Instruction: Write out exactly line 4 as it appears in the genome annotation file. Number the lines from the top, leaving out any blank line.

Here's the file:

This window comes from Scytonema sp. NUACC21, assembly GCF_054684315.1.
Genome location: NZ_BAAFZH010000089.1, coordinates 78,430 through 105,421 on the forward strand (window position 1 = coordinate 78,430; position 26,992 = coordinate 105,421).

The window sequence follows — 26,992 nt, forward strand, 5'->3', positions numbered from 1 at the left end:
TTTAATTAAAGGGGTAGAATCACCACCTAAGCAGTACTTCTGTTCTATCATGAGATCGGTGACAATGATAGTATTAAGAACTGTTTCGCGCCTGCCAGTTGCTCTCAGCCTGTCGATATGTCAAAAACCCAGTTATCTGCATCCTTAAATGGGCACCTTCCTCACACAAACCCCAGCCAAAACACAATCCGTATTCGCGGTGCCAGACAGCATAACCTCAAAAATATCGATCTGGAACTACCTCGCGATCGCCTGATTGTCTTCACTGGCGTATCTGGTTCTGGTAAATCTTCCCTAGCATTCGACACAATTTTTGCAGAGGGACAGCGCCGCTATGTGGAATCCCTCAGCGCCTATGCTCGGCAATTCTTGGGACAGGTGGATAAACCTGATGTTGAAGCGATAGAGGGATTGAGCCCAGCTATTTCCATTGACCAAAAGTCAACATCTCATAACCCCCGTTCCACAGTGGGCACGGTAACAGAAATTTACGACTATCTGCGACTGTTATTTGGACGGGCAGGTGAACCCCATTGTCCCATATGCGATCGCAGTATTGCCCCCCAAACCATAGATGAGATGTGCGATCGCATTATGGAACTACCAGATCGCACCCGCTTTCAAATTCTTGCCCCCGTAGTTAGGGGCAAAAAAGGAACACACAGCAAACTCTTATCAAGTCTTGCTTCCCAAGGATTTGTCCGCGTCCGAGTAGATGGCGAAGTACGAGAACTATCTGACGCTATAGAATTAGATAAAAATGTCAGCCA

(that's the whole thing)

TTTAATTAAAGGGGTAGAATCACCACCTAAGCAGTACTTCTGTTCTATCATGAGATCGGTGACAATGATAGTATTAAGAACTGTTTCGCGCCTGCCAGTTGCTCTCAGCCTGTCGATATGTCAAAAACCCAGTTATCTGCATCCTTAAATGGGCACCTTCCTCACACAAACCCCAGCCAAAACACAATCCGTATTCGCGGTGCCAGACAGCATAACCTCAAAAATATCGATCTGGAACTACCTCGCGATCGCCTGATTGTCTTCACTGGCGTATCTGGTTCTGGTAAATCTTCCCTAGCATTCGACACAATTTTTGCAGAGGGACAGCGCCGCTATGTGGAATCCCTCAGCGCCTATGCTCGGCAATTCTTGGGACAGGTGGATAAACCTGATGTTGAAGCGATAGAGGGATTGAGCCCAGCTATTTCCATTGACCAAAAGTCAACATCTCATAACCCCCGTTCCACAGTGGGCACGGTAACAGAAATTTACGACTATCTGCGACTGTTATTTGGACGGGCAGGTGAACCCCATTGTCCCATATGCGATCGCAGTATTGCCCCCCAAACCATAGATGAGATGTGCGATCGCATTATGGAACTACCAGATCGCACCCGCTTTCAAATTCTTGCCCCCGTAGTTAGGGGCAAAAAAGGAACACACAGCAAACTCTTATCAAGTCTTGCTTCCCAAGGATTTGTCCGCGTCCGAGTAGATGGCGAAGTACGAGAACTATCTGACGCTATAGAATTAGATAAAAATGTCAGCCA